At the heart of the book is a focus on the importance of listening to animals’ voices, making our best efforts to read their actions, and responding in solidarity to their resistance struggles. The book begins with an introductory overview of some of the shifting perspectives humans have held towards other animals across time and space and how animal agency has influenced these perspectives. The following chapters are divided into three parts examining themes related to the “why,” “how,” and “to what ends (and beginnings)” animals resist. I weave together stories of animal rebels, primarily from the 19th century to the present day, in a social justice framework that acknowledges the mutual constitution of species, race, gender, class, and disability in relation to power.
The book is attentive to how the intertwined processes of domestication, colonization, and capitalism have shaped our relationships with other animals and the spaces they (are often forced to) inhabit. A central theme is how animal resistance interrupts the purposeful distancing between consumers and the violence of animal industries. Threaded together with the accounts of animals resisting are the effects of their resistance and how they influenced society.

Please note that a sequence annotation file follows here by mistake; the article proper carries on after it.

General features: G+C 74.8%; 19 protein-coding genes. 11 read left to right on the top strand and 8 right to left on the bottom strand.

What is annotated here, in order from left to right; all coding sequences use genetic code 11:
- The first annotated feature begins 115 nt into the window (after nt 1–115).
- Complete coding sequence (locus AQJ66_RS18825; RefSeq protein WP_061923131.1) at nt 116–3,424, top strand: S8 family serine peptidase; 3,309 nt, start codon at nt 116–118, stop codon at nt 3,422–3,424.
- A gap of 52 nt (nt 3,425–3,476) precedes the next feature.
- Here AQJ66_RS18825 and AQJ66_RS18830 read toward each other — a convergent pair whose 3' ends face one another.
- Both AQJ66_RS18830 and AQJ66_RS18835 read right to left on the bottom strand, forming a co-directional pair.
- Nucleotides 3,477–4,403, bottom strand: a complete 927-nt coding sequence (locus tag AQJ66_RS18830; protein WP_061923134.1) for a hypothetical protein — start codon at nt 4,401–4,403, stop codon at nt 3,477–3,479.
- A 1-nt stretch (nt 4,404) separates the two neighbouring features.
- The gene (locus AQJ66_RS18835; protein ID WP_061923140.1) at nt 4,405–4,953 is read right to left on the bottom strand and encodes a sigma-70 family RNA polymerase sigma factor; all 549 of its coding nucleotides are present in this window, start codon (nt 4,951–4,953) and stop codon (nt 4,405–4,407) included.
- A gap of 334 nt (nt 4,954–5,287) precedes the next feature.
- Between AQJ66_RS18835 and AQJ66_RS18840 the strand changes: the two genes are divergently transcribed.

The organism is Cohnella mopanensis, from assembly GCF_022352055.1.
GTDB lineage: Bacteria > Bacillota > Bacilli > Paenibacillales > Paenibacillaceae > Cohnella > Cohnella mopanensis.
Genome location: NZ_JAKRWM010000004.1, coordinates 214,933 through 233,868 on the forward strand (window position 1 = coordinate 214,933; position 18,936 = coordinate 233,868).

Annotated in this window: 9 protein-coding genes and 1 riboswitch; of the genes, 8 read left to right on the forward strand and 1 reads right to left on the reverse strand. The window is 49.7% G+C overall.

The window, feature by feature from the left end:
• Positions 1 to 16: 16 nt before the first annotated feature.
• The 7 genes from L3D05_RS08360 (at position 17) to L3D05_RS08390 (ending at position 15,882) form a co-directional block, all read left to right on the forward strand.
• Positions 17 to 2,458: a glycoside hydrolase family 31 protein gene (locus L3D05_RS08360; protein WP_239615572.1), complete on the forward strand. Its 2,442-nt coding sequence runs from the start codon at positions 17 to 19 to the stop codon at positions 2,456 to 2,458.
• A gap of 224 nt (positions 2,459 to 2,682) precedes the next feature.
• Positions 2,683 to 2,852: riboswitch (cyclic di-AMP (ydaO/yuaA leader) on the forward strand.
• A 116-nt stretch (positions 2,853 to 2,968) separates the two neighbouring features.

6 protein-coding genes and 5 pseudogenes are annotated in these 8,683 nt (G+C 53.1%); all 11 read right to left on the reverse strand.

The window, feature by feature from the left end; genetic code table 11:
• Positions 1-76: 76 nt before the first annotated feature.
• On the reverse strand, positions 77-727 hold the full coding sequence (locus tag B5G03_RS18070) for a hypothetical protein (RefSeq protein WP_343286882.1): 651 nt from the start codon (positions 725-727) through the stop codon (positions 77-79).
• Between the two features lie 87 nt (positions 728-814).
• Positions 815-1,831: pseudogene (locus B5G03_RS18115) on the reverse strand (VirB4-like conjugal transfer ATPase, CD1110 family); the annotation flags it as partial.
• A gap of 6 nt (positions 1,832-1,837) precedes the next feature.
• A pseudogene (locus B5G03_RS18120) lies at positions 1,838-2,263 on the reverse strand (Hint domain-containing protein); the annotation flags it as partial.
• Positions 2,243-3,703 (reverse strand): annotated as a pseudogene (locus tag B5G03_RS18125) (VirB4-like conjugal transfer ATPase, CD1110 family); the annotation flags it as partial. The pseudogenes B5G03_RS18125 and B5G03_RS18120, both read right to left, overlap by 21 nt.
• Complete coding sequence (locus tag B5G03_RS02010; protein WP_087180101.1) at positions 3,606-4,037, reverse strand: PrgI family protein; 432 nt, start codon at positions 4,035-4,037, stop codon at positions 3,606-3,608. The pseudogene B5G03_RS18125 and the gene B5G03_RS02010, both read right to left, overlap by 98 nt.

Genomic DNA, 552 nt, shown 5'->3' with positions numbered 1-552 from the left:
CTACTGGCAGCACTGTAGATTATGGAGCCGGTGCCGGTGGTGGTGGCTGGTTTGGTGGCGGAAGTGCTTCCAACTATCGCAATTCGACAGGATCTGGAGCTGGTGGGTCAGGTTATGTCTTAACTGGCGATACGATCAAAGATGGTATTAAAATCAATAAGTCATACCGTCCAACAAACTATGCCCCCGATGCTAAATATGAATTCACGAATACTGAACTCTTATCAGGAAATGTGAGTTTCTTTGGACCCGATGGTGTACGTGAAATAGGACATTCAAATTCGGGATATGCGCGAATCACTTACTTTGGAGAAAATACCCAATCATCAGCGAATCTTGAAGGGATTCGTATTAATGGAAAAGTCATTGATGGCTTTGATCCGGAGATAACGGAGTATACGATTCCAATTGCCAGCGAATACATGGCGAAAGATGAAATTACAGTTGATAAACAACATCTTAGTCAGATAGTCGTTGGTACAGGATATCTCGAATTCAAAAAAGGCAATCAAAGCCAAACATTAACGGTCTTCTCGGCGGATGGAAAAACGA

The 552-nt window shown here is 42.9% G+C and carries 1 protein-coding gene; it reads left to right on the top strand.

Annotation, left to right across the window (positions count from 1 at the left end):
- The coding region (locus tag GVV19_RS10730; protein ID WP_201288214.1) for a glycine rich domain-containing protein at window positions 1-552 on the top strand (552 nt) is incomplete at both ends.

For instance, Tilikum’s and Tyke’s stories exemplify powerful outcomes of resistance. Blackfish prompted public scrutiny of SeaWorld and orca captivity, with policy changes and profit loss for the corporation ensuing. When Tyke’s resistance was broadcast globally, her story inspired protests, boycotts, and lawsuits directed at circuses. The city of Honolulu never hosted another circus with wild animals or elephants. Within several years, all elephants were removed from the Hawthorn Corporation, a once-notorious supplier of animals (including Tyke) for the entertainment industry.
How does your book differ from others that are concerned with some of the same general topics?